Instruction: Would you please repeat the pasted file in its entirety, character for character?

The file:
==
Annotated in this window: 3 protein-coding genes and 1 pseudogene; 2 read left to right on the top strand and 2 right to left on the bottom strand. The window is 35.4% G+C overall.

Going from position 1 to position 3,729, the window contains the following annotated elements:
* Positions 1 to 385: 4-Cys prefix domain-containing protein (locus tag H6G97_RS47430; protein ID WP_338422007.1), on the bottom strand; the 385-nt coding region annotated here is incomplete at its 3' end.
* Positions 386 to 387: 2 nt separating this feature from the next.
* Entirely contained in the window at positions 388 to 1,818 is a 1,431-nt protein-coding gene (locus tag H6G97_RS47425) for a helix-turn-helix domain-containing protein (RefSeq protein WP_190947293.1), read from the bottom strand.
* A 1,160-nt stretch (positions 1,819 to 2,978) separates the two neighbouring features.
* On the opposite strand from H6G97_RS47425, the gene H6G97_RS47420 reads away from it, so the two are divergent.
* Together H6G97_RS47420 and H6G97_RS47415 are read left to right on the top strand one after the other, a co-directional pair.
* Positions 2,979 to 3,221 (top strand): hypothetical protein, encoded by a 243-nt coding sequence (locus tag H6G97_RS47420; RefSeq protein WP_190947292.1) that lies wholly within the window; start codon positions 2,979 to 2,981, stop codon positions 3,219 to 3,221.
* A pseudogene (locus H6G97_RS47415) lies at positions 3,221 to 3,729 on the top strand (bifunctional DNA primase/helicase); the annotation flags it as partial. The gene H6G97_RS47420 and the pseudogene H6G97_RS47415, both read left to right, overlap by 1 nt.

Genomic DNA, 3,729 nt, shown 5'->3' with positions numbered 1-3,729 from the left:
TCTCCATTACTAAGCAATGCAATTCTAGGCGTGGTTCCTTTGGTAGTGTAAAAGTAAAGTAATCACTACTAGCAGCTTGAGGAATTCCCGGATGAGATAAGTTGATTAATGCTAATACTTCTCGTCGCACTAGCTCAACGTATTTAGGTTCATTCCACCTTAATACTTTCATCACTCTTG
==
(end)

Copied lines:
Annotated in this window: 3 protein-coding genes and 1 pseudogene; 2 read left to right on the top strand and 2 right to left on the bottom strand. The window is 35.4% G+C overall.

Going from position 1 to position 3,729, the window contains the following annotated elements:
* Positions 1 to 385: 4-Cys prefix domain-containing protein (locus tag H6G97_RS47430; protein ID WP_338422007.1), on the bottom strand; the 385-nt coding region annotated here is incomplete at its 3' end.
* Positions 386 to 387: 2 nt separating this feature from the next.
* Entirely contained in the window at positions 388 to 1,818 is a 1,431-nt protein-coding gene (locus tag H6G97_RS47425) for a helix-turn-helix domain-containing protein (RefSeq protein WP_190947293.1), read from the bottom strand.
* A 1,160-nt stretch (positions 1,819 to 2,978) separates the two neighbouring features.
* On the opposite strand from H6G97_RS47425, the gene H6G97_RS47420 reads away from it, so the two are divergent.
* Together H6G97_RS47420 and H6G97_RS47415 are read left to right on the top strand one after the other, a co-directional pair.
* Positions 2,979 to 3,221 (top strand): hypothetical protein, encoded by a 243-nt coding sequence (locus tag H6G97_RS47420; RefSeq protein WP_190947292.1) that lies wholly within the window; start codon positions 2,979 to 2,981, stop codon positions 3,219 to 3,221.
* A pseudogene (locus H6G97_RS47415) lies at positions 3,221 to 3,729 on the top strand (bifunctional DNA primase/helicase); the annotation flags it as partial. The gene H6G97_RS47420 and the pseudogene H6G97_RS47415, both read left to right, overlap by 1 nt.

Genomic DNA, 3,729 nt, shown 5'->3' with positions numbered 1-3,729 from the left:
TCTCCATTACTAAGCAATGCAATTCTAGGCGTGGTTCCTTTGGTAGTGTAAAAGTAAAGTAATCACTACTAGCAGCTTGAGGAATTCCCGGATGAGATAAGTTGATTAATGCTAATACTTCTCGTCGCACTAGCTCAACGTATTTAGGTTCATTCCACCTTAATACTTTCATCACTCTTG